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The Zacks Analyst Blog Highlights: Ford, General Motors, Fiat Chrysler and Volkswagen

Zacks Equity Research

For Immediate Release

Chicago, IL – October 8, 2019 – Zacks.com announces the list of stocks featured in the Analyst Blog. Every day the Zacks Equity Research analysts discuss the latest news and events impacting stocks and the financial markets. Stocks recently featured in the blog include: Ford F, General Motors GM, Fiat Chrysler FCAU and Volkswagen VWAGY.

Here are highlights from Monday’s Analyst Blog:

Should Ford Investors Brace Themselves for a Dividend Cut?

With a dividend yield close to 7%, Ford is one of the highest-yielding stocks among the S&P 500 companies. While the company has been consistently paying quarterly dividend of 15 cents a share since 2016, the payout growth has been moribund. Indeed, it had paid special cash dividend in the beginning of 2016, 2017 and 2018. However, the firm did not pay any special dividend this year.

Notably, Ford’s free cash flow (FCF) in the last reported quarter was not able to cover its dividend payments. A month back, Ford’s debt rating was downgraded to junk status by Moody’s on worries of weak financial outlook, as the firm embarks on its $11-billion restructuring program. Per Moody’s, the prospects of the firm’s cash flow and profit margins appear dim.

Amid the growing crisis, the question is: How safe is Ford’s dividend?

Ford’s Dividend Status

Ford is one of the companies that has always emphasized on its commitment toward dividend payout. It displays an impressive dividend yield of 6.9%, outperforming the industry’s 3.3% and S&P’s 1.9%. The dividend also compares favorably with its top peers, namely General Motors and Fiat Chrysler, which display yields of 4.3% and 0%, respectively.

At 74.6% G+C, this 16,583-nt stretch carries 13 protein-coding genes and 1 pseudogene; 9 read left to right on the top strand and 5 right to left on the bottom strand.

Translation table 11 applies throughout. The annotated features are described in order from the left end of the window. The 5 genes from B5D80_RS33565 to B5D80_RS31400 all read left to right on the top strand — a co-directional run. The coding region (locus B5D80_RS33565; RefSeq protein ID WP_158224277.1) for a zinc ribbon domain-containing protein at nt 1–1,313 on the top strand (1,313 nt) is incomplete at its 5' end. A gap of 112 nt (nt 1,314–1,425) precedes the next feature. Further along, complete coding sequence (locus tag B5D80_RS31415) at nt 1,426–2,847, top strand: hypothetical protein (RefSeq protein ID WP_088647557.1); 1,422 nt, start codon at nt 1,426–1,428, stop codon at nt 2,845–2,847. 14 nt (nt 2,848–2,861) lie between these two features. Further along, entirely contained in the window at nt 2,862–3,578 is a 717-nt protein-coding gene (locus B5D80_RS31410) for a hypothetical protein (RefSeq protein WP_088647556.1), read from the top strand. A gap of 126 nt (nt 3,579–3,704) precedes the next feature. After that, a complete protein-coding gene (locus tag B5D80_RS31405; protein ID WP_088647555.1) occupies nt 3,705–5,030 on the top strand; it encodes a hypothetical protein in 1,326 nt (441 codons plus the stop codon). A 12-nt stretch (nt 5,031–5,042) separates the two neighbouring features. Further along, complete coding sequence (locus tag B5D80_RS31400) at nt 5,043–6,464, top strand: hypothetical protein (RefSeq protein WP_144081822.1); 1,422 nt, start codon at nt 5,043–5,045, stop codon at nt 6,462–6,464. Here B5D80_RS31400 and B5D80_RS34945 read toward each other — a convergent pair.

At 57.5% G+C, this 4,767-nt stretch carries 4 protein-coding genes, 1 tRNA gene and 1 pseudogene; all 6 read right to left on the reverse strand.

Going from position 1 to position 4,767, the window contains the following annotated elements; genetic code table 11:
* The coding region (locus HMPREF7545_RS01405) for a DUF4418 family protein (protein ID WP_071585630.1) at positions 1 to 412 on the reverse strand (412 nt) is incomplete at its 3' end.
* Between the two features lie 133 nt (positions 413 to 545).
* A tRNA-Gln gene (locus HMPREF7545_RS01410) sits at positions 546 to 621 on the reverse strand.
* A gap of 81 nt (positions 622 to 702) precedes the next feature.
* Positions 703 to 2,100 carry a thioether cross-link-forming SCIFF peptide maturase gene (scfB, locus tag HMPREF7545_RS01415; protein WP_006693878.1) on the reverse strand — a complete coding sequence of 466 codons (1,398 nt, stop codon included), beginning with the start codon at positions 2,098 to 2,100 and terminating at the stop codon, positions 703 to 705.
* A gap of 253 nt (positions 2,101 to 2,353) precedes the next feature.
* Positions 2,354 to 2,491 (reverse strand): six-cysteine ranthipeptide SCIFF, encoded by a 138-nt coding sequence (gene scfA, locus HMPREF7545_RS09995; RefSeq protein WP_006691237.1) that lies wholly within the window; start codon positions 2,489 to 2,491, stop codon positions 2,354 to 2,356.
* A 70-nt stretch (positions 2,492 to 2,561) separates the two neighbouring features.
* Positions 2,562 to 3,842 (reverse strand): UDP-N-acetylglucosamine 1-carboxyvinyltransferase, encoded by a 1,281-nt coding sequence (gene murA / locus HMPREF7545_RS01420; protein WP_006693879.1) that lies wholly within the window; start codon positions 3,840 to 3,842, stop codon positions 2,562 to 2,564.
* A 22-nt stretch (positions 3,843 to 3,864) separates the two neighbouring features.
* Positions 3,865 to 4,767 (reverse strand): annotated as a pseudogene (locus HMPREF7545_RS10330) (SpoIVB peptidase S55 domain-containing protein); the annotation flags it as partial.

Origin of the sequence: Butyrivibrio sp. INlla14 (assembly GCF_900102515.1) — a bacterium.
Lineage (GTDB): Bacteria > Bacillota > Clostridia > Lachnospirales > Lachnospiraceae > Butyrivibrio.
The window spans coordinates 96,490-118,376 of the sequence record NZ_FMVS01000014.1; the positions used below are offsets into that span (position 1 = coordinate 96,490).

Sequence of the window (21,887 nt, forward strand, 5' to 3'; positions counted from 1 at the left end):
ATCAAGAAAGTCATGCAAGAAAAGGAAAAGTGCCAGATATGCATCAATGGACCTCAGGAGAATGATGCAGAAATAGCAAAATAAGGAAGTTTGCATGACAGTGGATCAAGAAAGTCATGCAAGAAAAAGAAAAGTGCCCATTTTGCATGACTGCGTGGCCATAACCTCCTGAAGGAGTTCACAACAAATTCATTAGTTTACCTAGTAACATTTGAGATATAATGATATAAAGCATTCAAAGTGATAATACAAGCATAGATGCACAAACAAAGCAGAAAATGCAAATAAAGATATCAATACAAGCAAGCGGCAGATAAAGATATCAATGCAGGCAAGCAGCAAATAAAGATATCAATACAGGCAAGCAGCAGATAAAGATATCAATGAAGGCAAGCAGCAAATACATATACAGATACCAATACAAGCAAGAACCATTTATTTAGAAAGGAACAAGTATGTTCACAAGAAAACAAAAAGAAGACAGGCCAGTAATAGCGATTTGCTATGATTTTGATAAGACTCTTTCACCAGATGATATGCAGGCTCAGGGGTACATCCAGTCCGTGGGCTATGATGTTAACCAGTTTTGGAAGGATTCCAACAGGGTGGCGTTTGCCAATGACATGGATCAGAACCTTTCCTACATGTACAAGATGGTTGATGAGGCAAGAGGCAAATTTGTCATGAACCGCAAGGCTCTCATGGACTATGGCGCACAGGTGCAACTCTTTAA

The firm has been consistently paying steady quarterly dividends of 15 cents a share since 2016. It should be noted that Ford actually paid dividends five times from 2016 through 2018, including a special dividend in the beginning of each year. This was in addition to its stable 15 cents payout every quarter. In 2016, the company had paid a special dividend of 25 cents, resulting in an annual payout of 85 cents. Likewise in 2017 and 2018, Ford’s annual dividends amounted to 65 cents and 83 cents a share respectively, which included special dividend of 5 cents and 13 cents along with the regular 15-cent payout.

Markedly, Ford has already slashed its dividend from the last year, as it did not make any special payout in 2019. As such, the forward rate is now 60 cents a share, which is lower than the last three years.

While its special dividend has been slashed, is the regular dividend also at risk? Let’s delve deeper to analyze the overall scenario of the company.

A Closer Look at Ford’s Financials & Long-Term Plans

While Ford’s adjusted FCF is improving, it is still not supporting the dividend payouts. The company recorded second-quarter 2019 FCF of nearly $200 million, which did not cover the shareholder distributions of 600 million. On a year-to-date basis, the firm’s FCF stands at $2.1 billion, up from $1.2 billion in the year-ago period.